Juneteenth gives corporate America a chance to act on pledges to fight racism following George Floyd’s killing

Juneteenth gives corporate America a chance to act on pledges to fight racism following George Floyd’s killing
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  • June 19 is celebrated as Juneteenth, the anniversary of the day in 1865 that Union forces announced in Texas that slaves were free, more than two years after President Lincoln signed the Emancipation Proclamation.
  • Many companies are giving their employees a day off or a day of reflection.
  • The holiday comes as companies are promising investors and employees they are working on tangible change to tackle systemic racism.

For 25 days, Americans have been demanding from the country’s civic and corporate leaders their plans to tackle police brutality and systemic racism during protests that have gripped the nation following the killing of George Floyd.

On Friday, Juneteenth, many of those leaders have a big first opportunity to put into action the rhetoric that has flowed since Memorial Day, when Floyd died in the custody of Minneapolis police officers. J.P Morgan CEO Jamie Dimon has said the bank is “committed to fighting against racism and discrimination.” BlackRock’s Larry Fink has said the firm will “not tolerate” shortcomings in racial equality within its walls.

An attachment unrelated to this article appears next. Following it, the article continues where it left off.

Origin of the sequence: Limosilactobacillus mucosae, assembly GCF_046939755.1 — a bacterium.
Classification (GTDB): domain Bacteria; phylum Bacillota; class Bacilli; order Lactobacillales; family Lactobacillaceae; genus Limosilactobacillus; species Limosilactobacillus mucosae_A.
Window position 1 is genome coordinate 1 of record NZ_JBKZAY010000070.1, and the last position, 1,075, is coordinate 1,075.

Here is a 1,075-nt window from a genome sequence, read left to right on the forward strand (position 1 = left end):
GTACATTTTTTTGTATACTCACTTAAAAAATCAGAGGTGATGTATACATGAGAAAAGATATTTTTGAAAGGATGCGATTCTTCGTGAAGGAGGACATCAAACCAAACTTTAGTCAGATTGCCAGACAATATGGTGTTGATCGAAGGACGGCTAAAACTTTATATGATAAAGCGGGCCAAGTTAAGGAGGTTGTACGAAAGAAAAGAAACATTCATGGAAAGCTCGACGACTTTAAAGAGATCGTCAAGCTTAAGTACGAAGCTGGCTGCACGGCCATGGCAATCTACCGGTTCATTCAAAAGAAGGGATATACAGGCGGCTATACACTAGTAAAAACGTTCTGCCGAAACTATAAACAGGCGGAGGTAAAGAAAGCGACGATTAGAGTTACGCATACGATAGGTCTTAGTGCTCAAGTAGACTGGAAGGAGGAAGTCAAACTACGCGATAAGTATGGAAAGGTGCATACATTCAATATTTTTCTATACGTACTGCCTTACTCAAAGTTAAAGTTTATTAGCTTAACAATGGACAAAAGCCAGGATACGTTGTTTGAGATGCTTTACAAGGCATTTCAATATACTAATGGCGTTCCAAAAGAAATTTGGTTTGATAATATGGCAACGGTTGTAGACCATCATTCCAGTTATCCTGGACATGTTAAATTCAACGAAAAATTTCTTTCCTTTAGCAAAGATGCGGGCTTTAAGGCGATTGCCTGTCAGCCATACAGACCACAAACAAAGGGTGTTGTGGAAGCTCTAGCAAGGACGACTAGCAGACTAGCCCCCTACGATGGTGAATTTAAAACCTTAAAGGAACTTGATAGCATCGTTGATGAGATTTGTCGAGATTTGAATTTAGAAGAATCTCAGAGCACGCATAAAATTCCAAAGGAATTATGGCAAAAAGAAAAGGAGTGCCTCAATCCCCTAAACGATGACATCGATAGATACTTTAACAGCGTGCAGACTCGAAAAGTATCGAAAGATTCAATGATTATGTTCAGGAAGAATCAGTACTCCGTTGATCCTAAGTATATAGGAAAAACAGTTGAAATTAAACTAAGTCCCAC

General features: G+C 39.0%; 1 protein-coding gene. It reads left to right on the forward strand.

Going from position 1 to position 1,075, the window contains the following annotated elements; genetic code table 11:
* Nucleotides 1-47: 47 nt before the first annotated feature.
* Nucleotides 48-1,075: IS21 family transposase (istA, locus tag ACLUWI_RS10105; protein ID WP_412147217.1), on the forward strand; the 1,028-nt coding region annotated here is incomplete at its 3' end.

Activists hope that that opportunity, albeit symbolic, will be part of the path to change.

“Symbols are cultural artifacts that move forward and advance things. You need those symbols as things because that’s how movements become institutionalized,” said Dr. Lynn Perry Wooten, dean of the Dyson School of Applied Economics and Management at Cornell University.

Source: CNBC

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